It was really interesting to be one of the very few straight people there. It gave me a small glimpse into how it would feel every day of your life if you have SSA--everybody else is attracted to people that you aren't attracted to and you don't really understand why. It's obviously a bit alienating, just by default. Fortunately for me, everybody was super friendly and welcoming, plus I didn't even have to worry about anyone shunning me or calling me heterosexual epithets if they found out I was straight!
Ty's presentation was really good, he talked a lot about the pre-mortal life and stressed a lot how short this life is in the eternal perspective. I have heard that a million times, but maybe because it was coming from someone for whom this life is a constant struggle to not act on his homosexual desires that it took on a new meaning for me. I can say that my respect and love for anyone who is choosing to remain celibate so that they can stay in the church grew even more after meeting many of them. At the same time, I definitely don't feel like I'm able to judge anyone who leaves the church over this issue. But the faith and determination of Ty and everyone there was amazing and definitely an example to me in all of my own struggles.
Another of Ty's points was about trying to view this challenge in his life as a blessing in some ways. He talked about how he has been able to help out a lot of other people who struggle with these issues and how it has helped him become more patient, meek, and submissive. I'd like to share the first verse (and chorus) of a song I love from a CD my dad gave me for Christmas; it's called "Both Sides Now" by Joni Mitchell, and I think it speaks beautifully to how one thing can be looked at through very different lenses:
Rows and flows of angel hair
And ice cream castles in the air
And feather canyons everywhere
I've looked at clouds that way
But now they only block the sun
They rain and snow on everyone
So many things I would have done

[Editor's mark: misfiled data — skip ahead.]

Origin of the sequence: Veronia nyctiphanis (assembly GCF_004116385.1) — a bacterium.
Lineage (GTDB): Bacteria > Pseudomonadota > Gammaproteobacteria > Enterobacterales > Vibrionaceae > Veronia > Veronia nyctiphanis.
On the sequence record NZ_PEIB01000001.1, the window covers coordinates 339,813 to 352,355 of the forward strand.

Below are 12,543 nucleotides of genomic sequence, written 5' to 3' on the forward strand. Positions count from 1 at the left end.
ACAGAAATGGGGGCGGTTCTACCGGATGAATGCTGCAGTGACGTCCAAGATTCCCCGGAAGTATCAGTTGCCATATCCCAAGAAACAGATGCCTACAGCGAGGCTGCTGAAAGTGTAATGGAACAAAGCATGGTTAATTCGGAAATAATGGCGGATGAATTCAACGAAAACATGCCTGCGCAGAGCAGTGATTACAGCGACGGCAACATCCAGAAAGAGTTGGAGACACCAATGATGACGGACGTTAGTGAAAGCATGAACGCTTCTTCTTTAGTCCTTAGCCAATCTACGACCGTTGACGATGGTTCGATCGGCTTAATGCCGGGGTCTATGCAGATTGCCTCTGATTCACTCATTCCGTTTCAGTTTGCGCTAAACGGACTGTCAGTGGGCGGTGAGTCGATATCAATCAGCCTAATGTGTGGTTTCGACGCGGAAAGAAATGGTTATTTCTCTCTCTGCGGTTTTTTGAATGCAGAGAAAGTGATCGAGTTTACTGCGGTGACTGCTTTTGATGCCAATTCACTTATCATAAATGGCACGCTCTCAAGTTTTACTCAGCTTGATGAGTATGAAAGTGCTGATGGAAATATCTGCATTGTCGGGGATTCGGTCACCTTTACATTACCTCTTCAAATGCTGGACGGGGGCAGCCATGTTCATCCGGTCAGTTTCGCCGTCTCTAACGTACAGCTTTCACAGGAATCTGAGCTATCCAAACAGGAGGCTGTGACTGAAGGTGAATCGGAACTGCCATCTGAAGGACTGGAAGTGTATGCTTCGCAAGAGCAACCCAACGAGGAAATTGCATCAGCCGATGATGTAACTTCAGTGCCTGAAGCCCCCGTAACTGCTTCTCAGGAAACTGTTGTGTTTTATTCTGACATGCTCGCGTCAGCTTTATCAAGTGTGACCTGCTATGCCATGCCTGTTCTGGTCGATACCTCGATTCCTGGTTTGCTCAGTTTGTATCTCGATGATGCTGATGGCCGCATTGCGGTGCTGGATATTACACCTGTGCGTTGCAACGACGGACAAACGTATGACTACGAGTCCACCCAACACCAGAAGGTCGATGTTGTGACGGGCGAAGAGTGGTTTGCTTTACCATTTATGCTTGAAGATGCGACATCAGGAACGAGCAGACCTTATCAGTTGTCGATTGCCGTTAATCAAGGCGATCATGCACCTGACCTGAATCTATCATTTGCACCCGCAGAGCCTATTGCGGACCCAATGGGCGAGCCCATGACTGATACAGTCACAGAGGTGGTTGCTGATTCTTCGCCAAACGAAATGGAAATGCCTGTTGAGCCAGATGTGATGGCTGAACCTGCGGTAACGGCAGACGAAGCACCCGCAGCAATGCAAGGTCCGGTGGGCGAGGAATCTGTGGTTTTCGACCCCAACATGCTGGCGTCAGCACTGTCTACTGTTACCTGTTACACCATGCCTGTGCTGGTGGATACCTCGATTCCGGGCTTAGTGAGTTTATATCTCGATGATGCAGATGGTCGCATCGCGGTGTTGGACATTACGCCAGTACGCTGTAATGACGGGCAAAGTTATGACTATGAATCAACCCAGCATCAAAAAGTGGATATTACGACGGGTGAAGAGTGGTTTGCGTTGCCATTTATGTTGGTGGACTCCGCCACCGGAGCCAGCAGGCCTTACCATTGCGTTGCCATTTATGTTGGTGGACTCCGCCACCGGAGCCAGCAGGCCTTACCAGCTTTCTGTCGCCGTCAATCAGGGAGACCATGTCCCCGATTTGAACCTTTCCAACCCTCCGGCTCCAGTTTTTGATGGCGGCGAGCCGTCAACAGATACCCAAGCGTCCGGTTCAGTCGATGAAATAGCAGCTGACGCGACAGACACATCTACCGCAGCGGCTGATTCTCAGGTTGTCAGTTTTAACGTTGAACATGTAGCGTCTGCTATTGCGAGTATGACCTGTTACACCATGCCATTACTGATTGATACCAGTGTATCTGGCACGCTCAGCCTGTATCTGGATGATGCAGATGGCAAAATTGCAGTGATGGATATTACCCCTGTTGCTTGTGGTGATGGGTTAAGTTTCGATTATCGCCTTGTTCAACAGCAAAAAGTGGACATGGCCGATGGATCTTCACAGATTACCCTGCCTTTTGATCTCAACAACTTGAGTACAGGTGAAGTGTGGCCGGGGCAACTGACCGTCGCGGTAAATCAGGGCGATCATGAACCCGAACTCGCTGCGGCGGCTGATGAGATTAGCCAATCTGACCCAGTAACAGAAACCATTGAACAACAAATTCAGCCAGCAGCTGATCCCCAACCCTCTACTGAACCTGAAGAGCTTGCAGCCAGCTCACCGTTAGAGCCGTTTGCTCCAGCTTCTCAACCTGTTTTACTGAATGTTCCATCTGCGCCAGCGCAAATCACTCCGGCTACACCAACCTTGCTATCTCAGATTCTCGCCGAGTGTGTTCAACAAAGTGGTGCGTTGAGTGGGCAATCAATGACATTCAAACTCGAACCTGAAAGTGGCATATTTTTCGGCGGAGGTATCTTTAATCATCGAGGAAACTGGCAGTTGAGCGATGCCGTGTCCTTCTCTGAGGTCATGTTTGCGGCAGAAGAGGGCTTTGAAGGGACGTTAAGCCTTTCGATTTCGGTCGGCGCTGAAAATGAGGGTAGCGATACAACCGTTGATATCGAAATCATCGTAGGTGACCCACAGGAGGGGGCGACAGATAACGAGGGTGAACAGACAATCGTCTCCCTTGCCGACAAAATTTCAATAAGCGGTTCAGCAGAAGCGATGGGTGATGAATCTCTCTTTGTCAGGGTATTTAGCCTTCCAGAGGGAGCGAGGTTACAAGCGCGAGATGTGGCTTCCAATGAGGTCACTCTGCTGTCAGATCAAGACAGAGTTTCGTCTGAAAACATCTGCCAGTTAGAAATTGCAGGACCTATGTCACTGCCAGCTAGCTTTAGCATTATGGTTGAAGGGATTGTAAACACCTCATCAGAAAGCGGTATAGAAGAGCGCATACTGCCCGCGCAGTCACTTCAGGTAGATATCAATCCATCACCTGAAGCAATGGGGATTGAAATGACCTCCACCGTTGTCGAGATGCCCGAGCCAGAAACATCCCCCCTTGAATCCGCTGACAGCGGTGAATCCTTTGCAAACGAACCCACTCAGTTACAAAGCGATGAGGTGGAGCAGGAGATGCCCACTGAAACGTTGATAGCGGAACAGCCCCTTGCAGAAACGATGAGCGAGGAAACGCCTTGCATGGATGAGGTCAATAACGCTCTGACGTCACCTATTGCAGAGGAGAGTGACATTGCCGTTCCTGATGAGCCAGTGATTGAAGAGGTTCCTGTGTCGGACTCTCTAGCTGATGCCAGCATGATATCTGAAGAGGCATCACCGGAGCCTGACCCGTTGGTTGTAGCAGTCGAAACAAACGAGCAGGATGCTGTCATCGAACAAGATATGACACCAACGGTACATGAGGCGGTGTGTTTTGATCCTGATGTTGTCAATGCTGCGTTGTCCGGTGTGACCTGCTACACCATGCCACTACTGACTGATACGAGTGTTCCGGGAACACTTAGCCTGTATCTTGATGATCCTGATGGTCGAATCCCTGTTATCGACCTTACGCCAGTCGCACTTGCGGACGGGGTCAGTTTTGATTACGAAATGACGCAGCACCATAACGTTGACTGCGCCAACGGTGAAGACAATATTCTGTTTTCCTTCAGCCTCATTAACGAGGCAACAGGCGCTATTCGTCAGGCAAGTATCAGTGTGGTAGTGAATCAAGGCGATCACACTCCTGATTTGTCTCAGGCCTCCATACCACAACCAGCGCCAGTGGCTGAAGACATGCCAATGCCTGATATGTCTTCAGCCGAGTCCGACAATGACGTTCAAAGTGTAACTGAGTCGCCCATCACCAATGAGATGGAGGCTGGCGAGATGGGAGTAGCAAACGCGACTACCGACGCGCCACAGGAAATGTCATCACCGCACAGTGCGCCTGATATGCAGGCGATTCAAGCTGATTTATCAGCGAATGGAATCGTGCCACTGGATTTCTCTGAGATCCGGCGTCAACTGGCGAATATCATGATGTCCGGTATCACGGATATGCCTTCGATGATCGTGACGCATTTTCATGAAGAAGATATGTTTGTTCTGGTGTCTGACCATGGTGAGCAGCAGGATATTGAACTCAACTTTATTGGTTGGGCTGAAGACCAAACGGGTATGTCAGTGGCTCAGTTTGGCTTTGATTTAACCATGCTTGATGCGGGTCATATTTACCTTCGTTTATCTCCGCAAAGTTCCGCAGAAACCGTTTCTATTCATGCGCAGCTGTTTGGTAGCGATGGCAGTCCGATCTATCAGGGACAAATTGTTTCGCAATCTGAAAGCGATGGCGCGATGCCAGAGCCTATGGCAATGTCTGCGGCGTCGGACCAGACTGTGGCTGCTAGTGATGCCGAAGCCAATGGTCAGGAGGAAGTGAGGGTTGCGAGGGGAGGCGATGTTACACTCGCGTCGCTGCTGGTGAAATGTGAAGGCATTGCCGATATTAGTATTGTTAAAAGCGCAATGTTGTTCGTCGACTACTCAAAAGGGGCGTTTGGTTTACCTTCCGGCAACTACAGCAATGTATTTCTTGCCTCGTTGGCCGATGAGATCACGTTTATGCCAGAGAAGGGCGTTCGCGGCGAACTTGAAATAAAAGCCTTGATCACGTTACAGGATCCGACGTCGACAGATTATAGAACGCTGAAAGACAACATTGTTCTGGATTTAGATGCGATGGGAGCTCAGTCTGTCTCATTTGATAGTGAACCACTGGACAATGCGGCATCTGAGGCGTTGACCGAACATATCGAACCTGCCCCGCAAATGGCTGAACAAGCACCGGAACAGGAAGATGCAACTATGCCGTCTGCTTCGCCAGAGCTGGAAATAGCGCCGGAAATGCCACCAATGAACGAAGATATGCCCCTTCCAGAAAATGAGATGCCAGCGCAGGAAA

But clouds got in my way
I've looked at clouds from both sides now
From up and down, and still somehow
It's cloud illusions I recall
I really don't know clouds at all
Great song, I recommend you go listen to it all ASAP.
It was also fun to hang out with some of the friends I had known before the fireside (as well as some others I met there) at IHOP afterwards. One thing that struck me about that was that at the fireside, it was kind of like the Sunday version of coping with SSA--spiritual, edifying, gospel-centered, etc. Then afterwards, hanging out with all these awesome guys in a totally secular environment was like looking into the day-to-day living with SSA. Just like I don't concentrate on the gospel for three hours in a row on any day except Sunday, they were just friends after the fireside--joking, laughing, sharing stories, talking about school, etc. I think both kinds of support--through the gospel directly and through good friends--are necessary for these guys to stay strong in the church. I have seen how those same two elements have been integral in keeping me active throughout the years, and I'm pretty sure the same thing will help all of my friends from the fireside too.
So, the conclusion: I fear that homosexuality is just a super taboo topic in the church. One friend I met at the fireside told me how just over a year ago he literally thought he was the only guy at BYU who struggled with SSA. I think this subject needs to come out of the shadows, because let's face it: it happens. More than you might think. And it's not just going to go away--these people are some of the most devout, honest, and hard-working Mormons I know, and they still feel attracted to members of the same sex. Their stories of endless prayers to be "changed," their thought process of "if only I work hard enough in my calling and serve well enough in Church I'll be straight" are heart-breaking because despite years of completely earnest effort, they still have SSA. Without any positive role models in their lives, without any friends who can really understand them, it makes it insanely hard to not get pessimistic and depressed.
I wanted to ask anybody who reads this blog, whether you're gay or straight, what thoughts you might have about how to make homosexuality not such a taboo topic among church members. I would first of all encourage you to talk to family and friends about it, just start discussions, try to understand all the points of view, etc. I would also encourage you to watch what you say in everyday conversation, because you don't know if one of your roommates or a member of your Elder's Quorum or your visiting teacher is struggling with this. I was also thinking about writing an article on this subject, perhaps for the BYU Political Review (although I don't want to get into the politics of the subject, so maybe that wouldn't be the best venue for it. Regardless...), to try to increase sensitivity to the topic among straight people and also to let members of the church who struggle with SSA know they're not alone. It is important that they know that there are good, active, temple-recommend carrying Mormons with SSA who they can talk to and get support from and look up to. Any ideas for how to share that? What has been your experience with this subject among church members?